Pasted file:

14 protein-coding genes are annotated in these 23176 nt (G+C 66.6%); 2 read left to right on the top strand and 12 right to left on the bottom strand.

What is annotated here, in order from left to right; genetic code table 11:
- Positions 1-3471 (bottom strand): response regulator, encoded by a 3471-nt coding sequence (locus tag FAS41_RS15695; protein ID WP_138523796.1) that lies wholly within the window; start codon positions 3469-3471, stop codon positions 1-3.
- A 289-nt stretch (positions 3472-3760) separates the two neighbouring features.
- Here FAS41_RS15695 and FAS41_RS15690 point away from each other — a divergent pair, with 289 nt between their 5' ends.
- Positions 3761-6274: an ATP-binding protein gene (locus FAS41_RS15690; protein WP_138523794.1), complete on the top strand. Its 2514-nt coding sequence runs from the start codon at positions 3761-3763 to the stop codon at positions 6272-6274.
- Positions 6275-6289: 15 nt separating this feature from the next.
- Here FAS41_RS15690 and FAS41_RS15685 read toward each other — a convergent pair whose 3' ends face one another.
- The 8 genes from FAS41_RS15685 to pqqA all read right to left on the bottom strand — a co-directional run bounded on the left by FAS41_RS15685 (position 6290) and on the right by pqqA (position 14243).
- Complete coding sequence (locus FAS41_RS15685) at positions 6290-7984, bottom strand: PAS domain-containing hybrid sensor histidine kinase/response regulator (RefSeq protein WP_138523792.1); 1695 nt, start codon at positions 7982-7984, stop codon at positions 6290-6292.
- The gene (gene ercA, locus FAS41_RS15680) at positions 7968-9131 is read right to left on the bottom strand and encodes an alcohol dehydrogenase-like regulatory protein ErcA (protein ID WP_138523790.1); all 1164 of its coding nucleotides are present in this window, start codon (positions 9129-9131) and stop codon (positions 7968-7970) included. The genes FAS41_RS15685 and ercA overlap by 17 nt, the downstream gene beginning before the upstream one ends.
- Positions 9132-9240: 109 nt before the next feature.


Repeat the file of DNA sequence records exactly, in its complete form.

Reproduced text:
14 protein-coding genes are annotated in these 23176 nt (G+C 66.6%); 2 read left to right on the top strand and 12 right to left on the bottom strand.

What is annotated here, in order from left to right; genetic code table 11:
- Positions 1-3471 (bottom strand): response regulator, encoded by a 3471-nt coding sequence (locus tag FAS41_RS15695; protein ID WP_138523796.1) that lies wholly within the window; start codon positions 3469-3471, stop codon positions 1-3.
- A 289-nt stretch (positions 3472-3760) separates the two neighbouring features.
- Here FAS41_RS15695 and FAS41_RS15690 point away from each other — a divergent pair, with 289 nt between their 5' ends.
- Positions 3761-6274: an ATP-binding protein gene (locus FAS41_RS15690; protein WP_138523794.1), complete on the top strand. Its 2514-nt coding sequence runs from the start codon at positions 3761-3763 to the stop codon at positions 6272-6274.
- Positions 6275-6289: 15 nt separating this feature from the next.
- Here FAS41_RS15690 and FAS41_RS15685 read toward each other — a convergent pair whose 3' ends face one another.
- The 8 genes from FAS41_RS15685 to pqqA all read right to left on the bottom strand — a co-directional run bounded on the left by FAS41_RS15685 (position 6290) and on the right by pqqA (position 14243).
- Complete coding sequence (locus FAS41_RS15685) at positions 6290-7984, bottom strand: PAS domain-containing hybrid sensor histidine kinase/response regulator (RefSeq protein WP_138523792.1); 1695 nt, start codon at positions 7982-7984, stop codon at positions 6290-6292.
- The gene (gene ercA, locus FAS41_RS15680) at positions 7968-9131 is read right to left on the bottom strand and encodes an alcohol dehydrogenase-like regulatory protein ErcA (protein ID WP_138523790.1); all 1164 of its coding nucleotides are present in this window, start codon (positions 9129-9131) and stop codon (positions 7968-7970) included. The genes FAS41_RS15685 and ercA overlap by 17 nt, the downstream gene beginning before the upstream one ends.
- Positions 9132-9240: 109 nt before the next feature.